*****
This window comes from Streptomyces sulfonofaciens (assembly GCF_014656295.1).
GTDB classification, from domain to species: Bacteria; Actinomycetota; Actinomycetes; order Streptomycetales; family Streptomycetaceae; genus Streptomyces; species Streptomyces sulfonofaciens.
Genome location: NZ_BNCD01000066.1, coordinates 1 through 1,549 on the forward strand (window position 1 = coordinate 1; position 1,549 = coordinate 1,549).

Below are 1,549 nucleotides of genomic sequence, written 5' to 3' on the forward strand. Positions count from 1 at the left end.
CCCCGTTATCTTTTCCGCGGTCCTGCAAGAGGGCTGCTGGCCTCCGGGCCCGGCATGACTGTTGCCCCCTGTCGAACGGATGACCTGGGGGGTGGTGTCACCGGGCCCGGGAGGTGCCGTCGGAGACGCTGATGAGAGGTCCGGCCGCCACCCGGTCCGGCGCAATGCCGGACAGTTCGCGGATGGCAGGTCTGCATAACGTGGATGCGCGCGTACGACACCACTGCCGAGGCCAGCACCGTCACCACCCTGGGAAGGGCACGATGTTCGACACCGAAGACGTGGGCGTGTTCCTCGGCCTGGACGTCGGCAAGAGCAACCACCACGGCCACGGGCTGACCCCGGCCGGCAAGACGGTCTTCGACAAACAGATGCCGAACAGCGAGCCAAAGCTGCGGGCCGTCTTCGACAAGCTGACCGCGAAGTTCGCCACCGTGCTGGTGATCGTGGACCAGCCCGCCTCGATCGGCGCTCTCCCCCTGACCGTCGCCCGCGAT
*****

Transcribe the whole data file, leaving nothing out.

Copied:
This window comes from Streptomyces sulfonofaciens (assembly GCF_014656295.1).
GTDB classification, from domain to species: Bacteria; Actinomycetota; Actinomycetes; order Streptomycetales; family Streptomycetaceae; genus Streptomyces; species Streptomyces sulfonofaciens.
Genome location: NZ_BNCD01000066.1, coordinates 1 through 1,549 on the forward strand (window position 1 = coordinate 1; position 1,549 = coordinate 1,549).

Below are 1,549 nucleotides of genomic sequence, written 5' to 3' on the forward strand. Positions count from 1 at the left end.
CCCCGTTATCTTTTCCGCGGTCCTGCAAGAGGGCTGCTGGCCTCCGGGCCCGGCATGACTGTTGCCCCCTGTCGAACGGATGACCTGGGGGGTGGTGTCACCGGGCCCGGGAGGTGCCGTCGGAGACGCTGATGAGAGGTCCGGCCGCCACCCGGTCCGGCGCAATGCCGGACAGTTCGCGGATGGCAGGTCTGCATAACGTGGATGCGCGCGTACGACACCACTGCCGAGGCCAGCACCGTCACCACCCTGGGAAGGGCACGATGTTCGACACCGAAGACGTGGGCGTGTTCCTCGGCCTGGACGTCGGCAAGAGCAACCACCACGGCCACGGGCTGACCCCGGCCGGCAAGACGGTCTTCGACAAACAGATGCCGAACAGCGAGCCAAAGCTGCGGGCCGTCTTCGACAAGCTGACCGCGAAGTTCGCCACCGTGCTGGTGATCGTGGACCAGCCCGCCTCGATCGGCGCTCTCCCCCTGACCGTCGCCCGCGAT